15th season finale of “con vivo” yields some surprises
I hadn’t thought about it specifically in a while, but I suppose when I go to a concert, it’s either for the performer(s), the music that is to be played, or most often, some combination of both. It had been at least two seasons since I’d made a point of attending a concert by one of Madison’s most consistently inventive chamber groups, con vivo!…music with life, and for Thursday night’s event I was equally intrigued by the lineup of music, and a particular guest performer.
A few seasons ago, John DeMain made his second guest appearance as conductor with con vivo! (usually the flexibly staffed group, like most chamber ensembles, plays without a conductor. Most of the regular players are pictured above, courtesy of Don Sylvester). DeMain’s first foray before the group at the First Congregational Church predated my time in Madison’s classical loop, but that last one still resonates with the memory of a superb reading of Wagner’s Siegfried Idyll.
On this most recent occasion, the forces were smaller, but made up for it in curiosity: the first nonet ever written, by Louis Spohr, another nonet from over a century later by the Czech Bohuslav Martinu, and a personal favorite, the Serenade for Winds, Op. 44 of Dvorak.
The Spohr was brand new to me, and it proved, as does nearly everything I’ve heard by this once-revered composer (much like Salieri, his reputation ebbed after his death) to be pleasant but not compelling. One could make the argument that the four strings and five winds could manage the early 19th-century work without a conductor, although the reverberant acoustic of the church argues for a timekeeper at least.
DeMain is much more than that, of course, but we usually only experience his sure hand leading 75-90 players of the Madison Symphony, or the assembled forces of Madison Opera. But what emerged most brightly from the Spohr was the elegantly shaped, rounded tones of clarinetist (and con vivo! co-founder), Robert Taylor. I was glad to hear the Spohr at last, and live at that, and even if I never track it down again on recording or in live performance, Taylor’s playing will remain a vivid memory.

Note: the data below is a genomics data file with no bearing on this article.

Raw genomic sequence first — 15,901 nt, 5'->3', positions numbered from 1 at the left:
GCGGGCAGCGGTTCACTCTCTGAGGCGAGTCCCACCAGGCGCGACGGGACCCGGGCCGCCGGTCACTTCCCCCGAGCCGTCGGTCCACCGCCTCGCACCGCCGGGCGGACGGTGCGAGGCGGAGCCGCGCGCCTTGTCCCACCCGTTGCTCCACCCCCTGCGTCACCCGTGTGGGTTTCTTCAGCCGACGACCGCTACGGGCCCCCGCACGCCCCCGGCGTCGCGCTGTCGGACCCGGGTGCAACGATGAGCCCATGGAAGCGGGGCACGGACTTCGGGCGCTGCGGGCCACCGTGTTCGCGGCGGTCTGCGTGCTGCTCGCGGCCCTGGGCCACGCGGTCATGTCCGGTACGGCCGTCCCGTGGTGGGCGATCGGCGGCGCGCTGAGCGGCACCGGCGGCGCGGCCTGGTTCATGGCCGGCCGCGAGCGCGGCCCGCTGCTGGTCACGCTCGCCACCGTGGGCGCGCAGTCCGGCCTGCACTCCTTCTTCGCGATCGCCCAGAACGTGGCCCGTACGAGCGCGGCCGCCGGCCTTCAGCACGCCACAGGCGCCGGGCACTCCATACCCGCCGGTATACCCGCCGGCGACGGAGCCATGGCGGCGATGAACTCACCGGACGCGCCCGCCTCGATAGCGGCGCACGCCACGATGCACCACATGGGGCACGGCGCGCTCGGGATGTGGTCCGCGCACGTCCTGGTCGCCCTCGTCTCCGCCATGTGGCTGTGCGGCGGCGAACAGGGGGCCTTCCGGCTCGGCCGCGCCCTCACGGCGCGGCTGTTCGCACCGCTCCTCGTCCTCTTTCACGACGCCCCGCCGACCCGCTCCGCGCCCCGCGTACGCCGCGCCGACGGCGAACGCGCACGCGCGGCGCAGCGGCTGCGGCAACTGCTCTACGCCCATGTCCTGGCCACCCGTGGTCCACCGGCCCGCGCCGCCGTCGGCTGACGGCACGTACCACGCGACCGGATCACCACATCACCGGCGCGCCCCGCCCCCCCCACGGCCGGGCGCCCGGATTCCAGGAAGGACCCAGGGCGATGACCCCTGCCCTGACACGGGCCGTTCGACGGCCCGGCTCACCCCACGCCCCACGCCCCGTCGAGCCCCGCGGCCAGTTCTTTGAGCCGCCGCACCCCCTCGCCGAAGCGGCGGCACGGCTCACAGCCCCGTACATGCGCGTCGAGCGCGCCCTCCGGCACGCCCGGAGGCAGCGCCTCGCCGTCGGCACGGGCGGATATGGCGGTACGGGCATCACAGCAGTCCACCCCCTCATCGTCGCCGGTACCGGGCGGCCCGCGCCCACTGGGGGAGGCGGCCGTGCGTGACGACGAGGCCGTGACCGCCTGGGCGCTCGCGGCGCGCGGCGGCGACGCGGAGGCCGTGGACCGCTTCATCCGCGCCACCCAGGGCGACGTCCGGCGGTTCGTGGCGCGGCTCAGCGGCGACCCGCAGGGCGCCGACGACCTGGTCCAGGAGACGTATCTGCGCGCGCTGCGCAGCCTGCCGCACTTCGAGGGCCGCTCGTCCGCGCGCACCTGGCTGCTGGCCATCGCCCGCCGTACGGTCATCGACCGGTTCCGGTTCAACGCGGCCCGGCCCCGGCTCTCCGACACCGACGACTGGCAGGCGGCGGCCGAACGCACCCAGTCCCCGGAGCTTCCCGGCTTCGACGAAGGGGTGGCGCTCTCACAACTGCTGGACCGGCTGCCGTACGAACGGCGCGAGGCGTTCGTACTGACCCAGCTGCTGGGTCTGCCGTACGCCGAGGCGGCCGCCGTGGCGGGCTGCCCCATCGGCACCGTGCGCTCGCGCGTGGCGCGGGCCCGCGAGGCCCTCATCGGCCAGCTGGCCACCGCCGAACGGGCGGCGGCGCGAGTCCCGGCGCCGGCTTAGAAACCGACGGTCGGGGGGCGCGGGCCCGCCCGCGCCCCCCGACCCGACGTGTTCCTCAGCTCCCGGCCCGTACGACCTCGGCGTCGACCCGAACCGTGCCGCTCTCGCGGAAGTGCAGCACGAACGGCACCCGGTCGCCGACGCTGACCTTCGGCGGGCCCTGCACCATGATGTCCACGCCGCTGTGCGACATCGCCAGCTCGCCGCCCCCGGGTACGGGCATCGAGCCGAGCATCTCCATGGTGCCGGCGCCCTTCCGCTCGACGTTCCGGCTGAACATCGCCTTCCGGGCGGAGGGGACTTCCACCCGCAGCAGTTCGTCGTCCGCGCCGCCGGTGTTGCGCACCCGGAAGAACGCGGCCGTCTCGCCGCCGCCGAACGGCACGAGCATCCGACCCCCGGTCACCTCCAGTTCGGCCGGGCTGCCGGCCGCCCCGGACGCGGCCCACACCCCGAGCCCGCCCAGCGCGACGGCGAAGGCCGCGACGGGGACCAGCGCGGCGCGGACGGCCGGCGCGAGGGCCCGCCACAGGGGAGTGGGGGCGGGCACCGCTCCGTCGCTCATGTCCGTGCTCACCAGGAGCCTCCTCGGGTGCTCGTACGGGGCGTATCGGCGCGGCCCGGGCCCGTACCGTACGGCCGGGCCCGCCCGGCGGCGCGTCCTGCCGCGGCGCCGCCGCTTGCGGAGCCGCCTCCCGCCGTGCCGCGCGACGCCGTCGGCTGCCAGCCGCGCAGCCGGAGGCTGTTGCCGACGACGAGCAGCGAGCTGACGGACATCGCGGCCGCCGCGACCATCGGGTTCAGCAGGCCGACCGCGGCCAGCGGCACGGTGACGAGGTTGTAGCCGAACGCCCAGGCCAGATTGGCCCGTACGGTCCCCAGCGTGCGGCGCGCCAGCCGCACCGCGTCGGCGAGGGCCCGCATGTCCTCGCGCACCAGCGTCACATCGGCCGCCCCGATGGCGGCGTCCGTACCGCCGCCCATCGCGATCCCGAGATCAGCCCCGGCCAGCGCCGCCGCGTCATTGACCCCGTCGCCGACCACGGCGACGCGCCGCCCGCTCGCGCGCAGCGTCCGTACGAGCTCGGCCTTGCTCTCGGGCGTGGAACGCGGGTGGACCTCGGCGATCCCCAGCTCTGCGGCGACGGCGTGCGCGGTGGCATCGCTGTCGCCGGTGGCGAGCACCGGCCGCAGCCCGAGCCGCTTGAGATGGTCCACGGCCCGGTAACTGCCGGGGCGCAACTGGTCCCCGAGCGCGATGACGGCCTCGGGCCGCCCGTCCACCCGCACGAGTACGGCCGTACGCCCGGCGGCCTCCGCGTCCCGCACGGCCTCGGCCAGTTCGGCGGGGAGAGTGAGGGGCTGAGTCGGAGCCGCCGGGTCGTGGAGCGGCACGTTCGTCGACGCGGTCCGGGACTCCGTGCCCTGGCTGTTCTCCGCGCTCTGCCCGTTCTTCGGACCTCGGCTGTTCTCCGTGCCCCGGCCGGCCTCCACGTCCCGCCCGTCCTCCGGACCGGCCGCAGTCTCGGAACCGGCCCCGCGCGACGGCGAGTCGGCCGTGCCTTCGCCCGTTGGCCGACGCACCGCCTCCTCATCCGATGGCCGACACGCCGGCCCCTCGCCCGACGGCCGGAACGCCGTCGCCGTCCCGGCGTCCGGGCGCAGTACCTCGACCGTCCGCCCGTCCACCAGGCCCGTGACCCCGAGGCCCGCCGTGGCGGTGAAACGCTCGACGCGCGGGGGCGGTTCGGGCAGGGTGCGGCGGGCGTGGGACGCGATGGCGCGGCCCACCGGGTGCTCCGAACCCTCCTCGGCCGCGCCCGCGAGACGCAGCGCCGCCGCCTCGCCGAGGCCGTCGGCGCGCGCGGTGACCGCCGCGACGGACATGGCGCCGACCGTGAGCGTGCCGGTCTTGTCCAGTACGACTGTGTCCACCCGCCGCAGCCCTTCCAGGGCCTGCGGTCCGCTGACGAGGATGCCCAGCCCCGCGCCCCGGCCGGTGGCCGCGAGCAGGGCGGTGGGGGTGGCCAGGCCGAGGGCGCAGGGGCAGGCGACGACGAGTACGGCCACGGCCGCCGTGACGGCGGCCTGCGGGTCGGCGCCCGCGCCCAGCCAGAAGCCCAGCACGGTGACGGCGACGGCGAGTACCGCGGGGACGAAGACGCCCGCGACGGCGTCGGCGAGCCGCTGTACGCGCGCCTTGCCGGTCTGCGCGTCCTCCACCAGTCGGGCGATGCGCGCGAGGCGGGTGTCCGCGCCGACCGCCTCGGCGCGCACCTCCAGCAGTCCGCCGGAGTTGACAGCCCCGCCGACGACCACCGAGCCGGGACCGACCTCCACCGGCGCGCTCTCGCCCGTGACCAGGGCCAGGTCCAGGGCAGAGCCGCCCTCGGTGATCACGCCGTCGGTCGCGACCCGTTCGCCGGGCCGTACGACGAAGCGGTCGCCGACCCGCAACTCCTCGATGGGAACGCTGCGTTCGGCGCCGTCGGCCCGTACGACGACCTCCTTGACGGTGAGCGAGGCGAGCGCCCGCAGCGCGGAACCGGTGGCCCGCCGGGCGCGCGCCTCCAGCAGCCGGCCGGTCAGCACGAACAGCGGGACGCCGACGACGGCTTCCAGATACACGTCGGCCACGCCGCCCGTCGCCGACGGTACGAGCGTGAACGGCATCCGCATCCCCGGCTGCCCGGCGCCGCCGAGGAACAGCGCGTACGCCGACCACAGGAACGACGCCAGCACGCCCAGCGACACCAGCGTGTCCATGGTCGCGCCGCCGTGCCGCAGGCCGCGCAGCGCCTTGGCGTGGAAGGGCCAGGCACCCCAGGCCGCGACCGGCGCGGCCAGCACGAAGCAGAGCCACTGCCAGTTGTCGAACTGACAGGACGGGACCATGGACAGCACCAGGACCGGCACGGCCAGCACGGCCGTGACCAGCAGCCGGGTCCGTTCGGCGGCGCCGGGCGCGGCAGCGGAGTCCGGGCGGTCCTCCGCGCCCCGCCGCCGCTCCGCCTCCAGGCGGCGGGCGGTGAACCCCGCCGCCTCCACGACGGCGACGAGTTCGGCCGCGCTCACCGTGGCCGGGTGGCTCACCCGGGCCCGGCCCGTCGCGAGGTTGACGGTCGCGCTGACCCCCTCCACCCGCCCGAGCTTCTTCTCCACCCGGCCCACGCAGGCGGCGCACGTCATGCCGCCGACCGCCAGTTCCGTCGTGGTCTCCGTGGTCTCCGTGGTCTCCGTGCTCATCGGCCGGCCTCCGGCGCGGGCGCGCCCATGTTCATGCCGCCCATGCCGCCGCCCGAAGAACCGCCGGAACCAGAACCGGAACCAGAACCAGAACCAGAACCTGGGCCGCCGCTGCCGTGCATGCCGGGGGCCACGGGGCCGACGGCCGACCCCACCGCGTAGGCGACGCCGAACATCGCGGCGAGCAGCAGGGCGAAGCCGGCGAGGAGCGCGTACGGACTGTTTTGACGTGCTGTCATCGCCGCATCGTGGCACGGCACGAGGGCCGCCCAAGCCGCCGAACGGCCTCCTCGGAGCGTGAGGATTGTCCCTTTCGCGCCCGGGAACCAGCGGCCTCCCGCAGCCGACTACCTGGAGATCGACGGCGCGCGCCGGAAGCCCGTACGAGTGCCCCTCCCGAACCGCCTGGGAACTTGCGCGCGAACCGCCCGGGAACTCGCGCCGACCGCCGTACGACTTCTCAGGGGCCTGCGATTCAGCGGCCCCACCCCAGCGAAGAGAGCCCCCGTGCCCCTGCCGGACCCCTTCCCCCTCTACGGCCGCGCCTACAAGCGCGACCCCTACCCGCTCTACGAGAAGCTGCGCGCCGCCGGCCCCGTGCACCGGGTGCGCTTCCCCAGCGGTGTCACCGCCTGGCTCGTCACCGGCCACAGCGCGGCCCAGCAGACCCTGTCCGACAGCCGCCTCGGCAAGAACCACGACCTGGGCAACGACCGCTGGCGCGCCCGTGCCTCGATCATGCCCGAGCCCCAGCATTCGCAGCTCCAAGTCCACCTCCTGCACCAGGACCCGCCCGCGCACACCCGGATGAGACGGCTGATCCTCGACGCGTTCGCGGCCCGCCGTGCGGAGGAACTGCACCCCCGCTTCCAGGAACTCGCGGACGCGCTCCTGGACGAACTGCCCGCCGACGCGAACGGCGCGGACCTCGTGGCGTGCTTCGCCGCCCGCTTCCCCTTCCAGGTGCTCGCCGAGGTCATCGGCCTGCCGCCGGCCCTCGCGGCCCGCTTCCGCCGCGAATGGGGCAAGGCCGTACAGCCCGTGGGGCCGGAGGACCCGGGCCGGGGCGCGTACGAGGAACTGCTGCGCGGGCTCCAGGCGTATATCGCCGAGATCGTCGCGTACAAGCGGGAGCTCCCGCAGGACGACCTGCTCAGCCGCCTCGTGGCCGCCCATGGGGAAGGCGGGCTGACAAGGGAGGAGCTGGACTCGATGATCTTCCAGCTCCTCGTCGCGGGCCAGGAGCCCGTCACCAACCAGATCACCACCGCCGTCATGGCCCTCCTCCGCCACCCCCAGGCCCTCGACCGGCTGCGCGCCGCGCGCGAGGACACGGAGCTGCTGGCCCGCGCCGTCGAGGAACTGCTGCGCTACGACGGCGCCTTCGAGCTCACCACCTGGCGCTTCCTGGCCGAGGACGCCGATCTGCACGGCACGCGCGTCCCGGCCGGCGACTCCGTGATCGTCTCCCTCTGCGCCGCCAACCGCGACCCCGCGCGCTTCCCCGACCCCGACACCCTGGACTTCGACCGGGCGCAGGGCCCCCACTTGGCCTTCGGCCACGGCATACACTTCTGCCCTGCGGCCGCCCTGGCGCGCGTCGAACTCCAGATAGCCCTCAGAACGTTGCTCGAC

The second half of the evening proved even more revelatory, and in some unexpected ways. It began with the Nonet of Martinu; though written in 1959, the year of his death, it is neither dark nor particularly dissonant by mid-20th century standards. The opening movement is bracing, full of “open” sounds and captivating harmonies. This is a work I had only encountered on recordings, and as I continue to rediscover after all these decades of listening, the details and sense of perspective one gets in a live setting cannot be matched by the best recording.
Admittedly I brought a great deal of expectation to the piece; I’ve yet to listen to any Martinu work and fail to feel that my time was well spent, indeed. And for that matter, he says twice as much as Spohr, structurally and emotionally, in half the time. DeMain had no trouble coaxing bold and sensitive playing from the group. The slow movement was a marvel, and provided the first “oh my!” moment of the night: a single phrase from the viola player caused me to sit up, grab my notebook and jot “Viola!” I might as well have written “Voila!,” and for the record the player’s name is Janse Vincent. Suffice to say it was not the only cherishable moment she provided the large audience.
For the close we had Dvorak, a work I first heard at least 45 years ago, and even performed nearly four decades ago. Dvorak is by no means an unknown composer—but I have maintained for most of my life that I still believe him to be one of the most underappreciated of the great composers. The Op. 44 is a unique marvel, scored for pairs of oboes, clarinets and bassoons, three horns, and one each of cello and bass (yes, he still called it a serenade for winds).
Again, no surprises from DeMain’s conducting; after all, he demonstrates every season at the MSO that he knows his way around a Romantic symphony, Dvorak’s among them. The highlights, especially for a listener who knows the work inside out, came from more individual players whose contributions were magnificent. Without flutes in the piece, the oboes (and clarinets) are the upper voices, and oboist Laura Medisky led the way with gorgeous tone and sensitive phrasing. Learning from the program that she is part of the quintet Black Marigold just proved to be the latest reminder that yours truly needs to catch up with them next season.
The other player who commanded attention every time she shaped a melody was the first horn player, Joanna Schulz. Working on her DMA at UW-Madison, she is a member of the school’s Wingra Quintet. Make a note to hear her while she’s still in town.
Kudos to all in the end (the crowd was quick to offer a standing ovation and prolonged applause at the close of the Dvorak), and apologies for not listing all the names. The other co-founder of con vivo! is Kathy Taylor, and she left her violin in its case on this occasion to attend to emcee duties, not to mention much of what goes into the planning and execution overall. Olga Pomolova, familiar to regular con vivo! attendees, as well as MSO audiences, led the way in Spohr and Martinu (giving us particularly lovely playing in the slow movements); Maggie Darby Townsend on cello, and Bradley Townsend on bass did the honors throughout the evening, especially in the more subtle but critical roles in the Dvorak.